The Grand Mesa
The Grand Mesa is the largest mesa in the world with an area of about 500 square miles! It stretches for about 40 miles (65 km) east of Grand Junction between the Colorado River and the Gunnison River, its tributary to the south. The north side of the mesa is drained largely by Plateau Creek, a smaller tributary of the Colorado. It rises about 5,000 feet above the surrounding river valleys, including the Grand Valley to the west, reaching an elevation of about 10,000 feet (3,000 m), with a maximum elevation of about 11,327 feet (Crater Peak). Much of the mesa is within Grand Mesa National Forest. Over 300 lakes, including many reservoirs created and used for drinking and irrigation water, are scattered along the top of the formation. The Grand Mesa is flat in some areas, but quite rugged in others.
Geologically, the mesa is the result of a hard volcanic basalt layer on its top. This layer, formed approximately 10 million years ago by basalt flows, suppressed erosion compared to the surrounding sedimentary rock layers, which suffered rapid downcutting from the action of the Colorado and the Gunnison rivers.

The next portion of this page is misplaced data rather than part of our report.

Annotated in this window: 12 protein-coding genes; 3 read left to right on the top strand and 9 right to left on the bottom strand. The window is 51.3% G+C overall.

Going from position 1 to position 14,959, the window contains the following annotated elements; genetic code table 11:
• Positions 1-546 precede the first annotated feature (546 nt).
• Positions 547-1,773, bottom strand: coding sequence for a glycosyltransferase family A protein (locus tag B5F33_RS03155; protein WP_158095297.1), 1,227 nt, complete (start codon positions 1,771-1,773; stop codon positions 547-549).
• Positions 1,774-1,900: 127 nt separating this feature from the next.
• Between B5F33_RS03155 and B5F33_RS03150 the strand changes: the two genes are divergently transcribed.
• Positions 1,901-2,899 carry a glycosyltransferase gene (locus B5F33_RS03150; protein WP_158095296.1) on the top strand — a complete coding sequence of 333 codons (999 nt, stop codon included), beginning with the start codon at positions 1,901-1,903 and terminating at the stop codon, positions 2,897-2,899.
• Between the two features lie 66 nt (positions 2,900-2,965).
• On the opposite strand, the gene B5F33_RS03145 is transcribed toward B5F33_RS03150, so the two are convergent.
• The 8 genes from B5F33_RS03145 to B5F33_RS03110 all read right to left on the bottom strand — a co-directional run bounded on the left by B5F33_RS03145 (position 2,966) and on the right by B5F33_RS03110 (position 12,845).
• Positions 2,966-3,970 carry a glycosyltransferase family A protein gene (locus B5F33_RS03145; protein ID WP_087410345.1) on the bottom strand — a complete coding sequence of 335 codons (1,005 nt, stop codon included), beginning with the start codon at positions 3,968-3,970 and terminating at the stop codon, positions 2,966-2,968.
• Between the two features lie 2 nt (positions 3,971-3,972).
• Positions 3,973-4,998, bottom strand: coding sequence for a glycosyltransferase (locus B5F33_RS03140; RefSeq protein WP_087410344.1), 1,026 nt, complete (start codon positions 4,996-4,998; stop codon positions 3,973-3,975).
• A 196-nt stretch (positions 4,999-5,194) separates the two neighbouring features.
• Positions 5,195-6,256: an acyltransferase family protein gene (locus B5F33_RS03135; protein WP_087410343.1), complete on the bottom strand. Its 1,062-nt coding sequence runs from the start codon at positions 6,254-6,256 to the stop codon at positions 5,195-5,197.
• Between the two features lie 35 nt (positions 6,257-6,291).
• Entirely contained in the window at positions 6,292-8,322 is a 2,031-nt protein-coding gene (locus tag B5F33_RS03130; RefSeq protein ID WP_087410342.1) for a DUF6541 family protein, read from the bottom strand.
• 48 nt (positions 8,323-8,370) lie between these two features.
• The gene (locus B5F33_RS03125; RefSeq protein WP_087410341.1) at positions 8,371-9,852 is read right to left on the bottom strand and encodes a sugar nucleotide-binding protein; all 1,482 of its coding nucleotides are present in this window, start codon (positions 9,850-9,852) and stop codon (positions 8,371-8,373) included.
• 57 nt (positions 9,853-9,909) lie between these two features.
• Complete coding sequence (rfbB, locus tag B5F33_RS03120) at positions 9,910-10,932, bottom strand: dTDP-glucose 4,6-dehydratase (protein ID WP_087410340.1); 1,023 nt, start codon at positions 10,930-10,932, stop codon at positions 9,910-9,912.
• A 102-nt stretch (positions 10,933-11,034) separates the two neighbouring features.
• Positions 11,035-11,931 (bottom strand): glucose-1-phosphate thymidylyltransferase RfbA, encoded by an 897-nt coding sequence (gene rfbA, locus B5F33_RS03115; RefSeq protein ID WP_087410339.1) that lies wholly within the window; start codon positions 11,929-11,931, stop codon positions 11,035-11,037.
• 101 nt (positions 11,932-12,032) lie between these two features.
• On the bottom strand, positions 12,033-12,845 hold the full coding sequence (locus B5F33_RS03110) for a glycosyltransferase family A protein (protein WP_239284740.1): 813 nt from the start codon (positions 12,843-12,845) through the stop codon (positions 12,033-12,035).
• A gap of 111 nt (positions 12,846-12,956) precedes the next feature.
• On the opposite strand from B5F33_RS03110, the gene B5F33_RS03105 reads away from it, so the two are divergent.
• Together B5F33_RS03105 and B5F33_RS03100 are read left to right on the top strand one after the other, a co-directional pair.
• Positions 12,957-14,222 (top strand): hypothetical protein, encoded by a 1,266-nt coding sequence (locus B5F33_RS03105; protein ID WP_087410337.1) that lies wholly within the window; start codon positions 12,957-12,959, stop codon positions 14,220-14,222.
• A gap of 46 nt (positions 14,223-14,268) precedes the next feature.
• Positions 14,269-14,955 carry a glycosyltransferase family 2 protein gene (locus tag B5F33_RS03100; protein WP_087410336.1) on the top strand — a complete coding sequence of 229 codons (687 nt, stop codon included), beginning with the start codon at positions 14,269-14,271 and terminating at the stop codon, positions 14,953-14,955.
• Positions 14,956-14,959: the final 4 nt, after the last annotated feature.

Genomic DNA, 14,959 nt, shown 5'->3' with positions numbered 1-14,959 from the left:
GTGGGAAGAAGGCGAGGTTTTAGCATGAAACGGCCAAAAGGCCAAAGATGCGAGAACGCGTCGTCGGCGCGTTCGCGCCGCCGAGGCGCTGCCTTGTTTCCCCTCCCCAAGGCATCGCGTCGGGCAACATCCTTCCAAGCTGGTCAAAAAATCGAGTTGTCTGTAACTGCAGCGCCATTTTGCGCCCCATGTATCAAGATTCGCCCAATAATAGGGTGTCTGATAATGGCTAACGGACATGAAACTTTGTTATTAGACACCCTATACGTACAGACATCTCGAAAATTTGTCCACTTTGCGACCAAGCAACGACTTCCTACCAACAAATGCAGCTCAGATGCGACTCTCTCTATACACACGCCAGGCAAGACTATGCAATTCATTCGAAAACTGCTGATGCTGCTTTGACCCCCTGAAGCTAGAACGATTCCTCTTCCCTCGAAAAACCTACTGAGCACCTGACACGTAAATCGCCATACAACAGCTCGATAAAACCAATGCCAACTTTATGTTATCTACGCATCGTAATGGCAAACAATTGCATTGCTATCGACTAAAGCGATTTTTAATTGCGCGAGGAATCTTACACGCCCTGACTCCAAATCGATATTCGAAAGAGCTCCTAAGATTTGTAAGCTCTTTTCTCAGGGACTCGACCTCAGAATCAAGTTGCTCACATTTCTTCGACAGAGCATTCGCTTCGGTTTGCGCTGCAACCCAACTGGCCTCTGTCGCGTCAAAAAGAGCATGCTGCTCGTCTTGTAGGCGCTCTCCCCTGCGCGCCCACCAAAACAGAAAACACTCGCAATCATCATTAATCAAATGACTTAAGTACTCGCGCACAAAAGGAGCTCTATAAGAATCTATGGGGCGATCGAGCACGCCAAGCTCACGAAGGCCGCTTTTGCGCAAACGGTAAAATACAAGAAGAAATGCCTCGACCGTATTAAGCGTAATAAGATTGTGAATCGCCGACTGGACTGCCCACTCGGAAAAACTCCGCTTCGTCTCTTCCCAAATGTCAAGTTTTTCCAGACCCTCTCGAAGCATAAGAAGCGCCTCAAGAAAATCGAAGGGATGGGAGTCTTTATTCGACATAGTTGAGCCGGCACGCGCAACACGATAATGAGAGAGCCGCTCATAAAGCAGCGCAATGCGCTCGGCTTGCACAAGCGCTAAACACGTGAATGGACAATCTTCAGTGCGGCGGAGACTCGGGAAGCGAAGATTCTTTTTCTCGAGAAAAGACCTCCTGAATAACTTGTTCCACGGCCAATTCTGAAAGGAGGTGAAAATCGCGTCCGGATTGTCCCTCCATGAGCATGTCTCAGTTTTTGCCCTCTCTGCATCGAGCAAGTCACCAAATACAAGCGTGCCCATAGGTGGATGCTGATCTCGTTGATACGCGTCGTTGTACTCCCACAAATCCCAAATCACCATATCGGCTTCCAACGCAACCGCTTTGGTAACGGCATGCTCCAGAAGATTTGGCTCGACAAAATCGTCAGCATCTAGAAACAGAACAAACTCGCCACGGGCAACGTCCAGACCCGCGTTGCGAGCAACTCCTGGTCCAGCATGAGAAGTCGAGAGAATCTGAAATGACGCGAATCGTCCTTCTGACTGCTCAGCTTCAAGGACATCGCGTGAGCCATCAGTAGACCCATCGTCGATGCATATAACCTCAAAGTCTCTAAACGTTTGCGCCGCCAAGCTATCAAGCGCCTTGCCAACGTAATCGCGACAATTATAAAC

The top layer rests on a thick sequence of Tertiary shale and sandstone known as the Green River and Wasatch Formations. These layers in turn rest on a Cretaceous layer known as the Mesaverde Group that forms a cliff about halfway up the side of the mesa. The lowest layers are yellow and gray Mancos Shale from the early Cretaceous age. The shale continues outward into the surrounding valleys in the vicinity of the mesa, providing a soil base that is fertile for various kinds of agriculture, especially in the Gunnison Valley to the south.
The mesa is traversed by State Highway 65 between the town of Mesa on the north and the town of Cedaredge on the south. The route over the mesa provides a dramatic contrast in landscape, climate and vegetation. On the north side, the road climbs the steep terrain near the Powderhorn Resort ski area. The forested top of the mesa remains snowbound much later in the spring than the surrounding valleys, and is a popular location for cross-country skiing and snowmobiling.